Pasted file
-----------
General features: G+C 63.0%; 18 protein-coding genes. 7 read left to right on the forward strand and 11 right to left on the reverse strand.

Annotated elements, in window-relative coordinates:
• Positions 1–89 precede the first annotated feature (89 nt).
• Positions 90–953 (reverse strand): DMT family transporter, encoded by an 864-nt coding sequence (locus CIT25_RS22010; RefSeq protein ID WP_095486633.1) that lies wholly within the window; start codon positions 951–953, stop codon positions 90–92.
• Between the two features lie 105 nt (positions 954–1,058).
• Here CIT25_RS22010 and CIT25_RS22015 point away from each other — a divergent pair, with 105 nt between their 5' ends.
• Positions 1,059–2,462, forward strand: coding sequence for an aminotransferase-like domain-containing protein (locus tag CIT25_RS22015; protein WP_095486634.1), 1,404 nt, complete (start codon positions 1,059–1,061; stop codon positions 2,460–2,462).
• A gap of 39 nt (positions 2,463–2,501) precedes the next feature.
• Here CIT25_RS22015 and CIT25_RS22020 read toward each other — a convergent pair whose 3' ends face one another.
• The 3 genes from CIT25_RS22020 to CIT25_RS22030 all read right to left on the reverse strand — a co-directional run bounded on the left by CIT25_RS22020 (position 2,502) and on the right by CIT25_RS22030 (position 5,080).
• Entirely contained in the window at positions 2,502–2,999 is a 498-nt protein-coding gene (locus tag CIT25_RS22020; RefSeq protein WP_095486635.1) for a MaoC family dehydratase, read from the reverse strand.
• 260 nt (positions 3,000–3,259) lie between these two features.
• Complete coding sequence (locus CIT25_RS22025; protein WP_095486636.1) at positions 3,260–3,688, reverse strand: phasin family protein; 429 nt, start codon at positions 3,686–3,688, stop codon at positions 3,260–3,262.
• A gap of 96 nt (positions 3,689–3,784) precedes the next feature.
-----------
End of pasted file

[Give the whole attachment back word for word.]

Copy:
General features: G+C 63.0%; 18 protein-coding genes. 7 read left to right on the forward strand and 11 right to left on the reverse strand.

Annotated elements, in window-relative coordinates:
• Positions 1–89 precede the first annotated feature (89 nt).
• Positions 90–953 (reverse strand): DMT family transporter, encoded by an 864-nt coding sequence (locus CIT25_RS22010; RefSeq protein ID WP_095486633.1) that lies wholly within the window; start codon positions 951–953, stop codon positions 90–92.
• Between the two features lie 105 nt (positions 954–1,058).
• Here CIT25_RS22010 and CIT25_RS22015 point away from each other — a divergent pair, with 105 nt between their 5' ends.
• Positions 1,059–2,462, forward strand: coding sequence for an aminotransferase-like domain-containing protein (locus tag CIT25_RS22015; protein WP_095486634.1), 1,404 nt, complete (start codon positions 1,059–1,061; stop codon positions 2,460–2,462).
• A gap of 39 nt (positions 2,463–2,501) precedes the next feature.
• Here CIT25_RS22015 and CIT25_RS22020 read toward each other — a convergent pair whose 3' ends face one another.
• The 3 genes from CIT25_RS22020 to CIT25_RS22030 all read right to left on the reverse strand — a co-directional run bounded on the left by CIT25_RS22020 (position 2,502) and on the right by CIT25_RS22030 (position 5,080).
• Entirely contained in the window at positions 2,502–2,999 is a 498-nt protein-coding gene (locus tag CIT25_RS22020; RefSeq protein WP_095486635.1) for a MaoC family dehydratase, read from the reverse strand.
• 260 nt (positions 3,000–3,259) lie between these two features.
• Complete coding sequence (locus CIT25_RS22025; protein WP_095486636.1) at positions 3,260–3,688, reverse strand: phasin family protein; 429 nt, start codon at positions 3,686–3,688, stop codon at positions 3,260–3,262.
• A gap of 96 nt (positions 3,689–3,784) precedes the next feature.